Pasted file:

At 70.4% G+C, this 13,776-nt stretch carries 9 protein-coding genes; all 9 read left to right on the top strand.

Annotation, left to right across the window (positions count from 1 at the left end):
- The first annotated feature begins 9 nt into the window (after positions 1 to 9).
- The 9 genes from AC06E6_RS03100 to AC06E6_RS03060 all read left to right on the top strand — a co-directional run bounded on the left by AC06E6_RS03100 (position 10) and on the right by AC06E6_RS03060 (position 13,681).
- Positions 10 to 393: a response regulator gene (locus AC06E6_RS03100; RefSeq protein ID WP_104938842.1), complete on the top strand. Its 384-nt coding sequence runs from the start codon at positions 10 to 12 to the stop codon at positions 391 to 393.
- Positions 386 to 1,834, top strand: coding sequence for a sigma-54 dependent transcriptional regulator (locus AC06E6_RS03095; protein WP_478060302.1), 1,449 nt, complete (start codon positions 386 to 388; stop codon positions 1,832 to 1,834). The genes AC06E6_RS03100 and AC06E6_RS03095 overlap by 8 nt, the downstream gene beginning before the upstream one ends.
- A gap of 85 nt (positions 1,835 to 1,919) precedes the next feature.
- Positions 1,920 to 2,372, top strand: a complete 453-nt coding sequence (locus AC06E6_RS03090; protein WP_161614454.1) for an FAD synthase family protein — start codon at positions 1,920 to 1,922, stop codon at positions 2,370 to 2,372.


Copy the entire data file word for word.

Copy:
At 70.4% G+C, this 13,776-nt stretch carries 9 protein-coding genes; all 9 read left to right on the top strand.

Annotation, left to right across the window (positions count from 1 at the left end):
- The first annotated feature begins 9 nt into the window (after positions 1 to 9).
- The 9 genes from AC06E6_RS03100 to AC06E6_RS03060 all read left to right on the top strand — a co-directional run bounded on the left by AC06E6_RS03100 (position 10) and on the right by AC06E6_RS03060 (position 13,681).
- Positions 10 to 393: a response regulator gene (locus AC06E6_RS03100; RefSeq protein ID WP_104938842.1), complete on the top strand. Its 384-nt coding sequence runs from the start codon at positions 10 to 12 to the stop codon at positions 391 to 393.
- Positions 386 to 1,834, top strand: coding sequence for a sigma-54 dependent transcriptional regulator (locus AC06E6_RS03095; protein WP_478060302.1), 1,449 nt, complete (start codon positions 386 to 388; stop codon positions 1,832 to 1,834). The genes AC06E6_RS03100 and AC06E6_RS03095 overlap by 8 nt, the downstream gene beginning before the upstream one ends.
- A gap of 85 nt (positions 1,835 to 1,919) precedes the next feature.
- Positions 1,920 to 2,372, top strand: a complete 453-nt coding sequence (locus AC06E6_RS03090; protein WP_161614454.1) for an FAD synthase family protein — start codon at positions 1,920 to 1,922, stop codon at positions 2,370 to 2,372.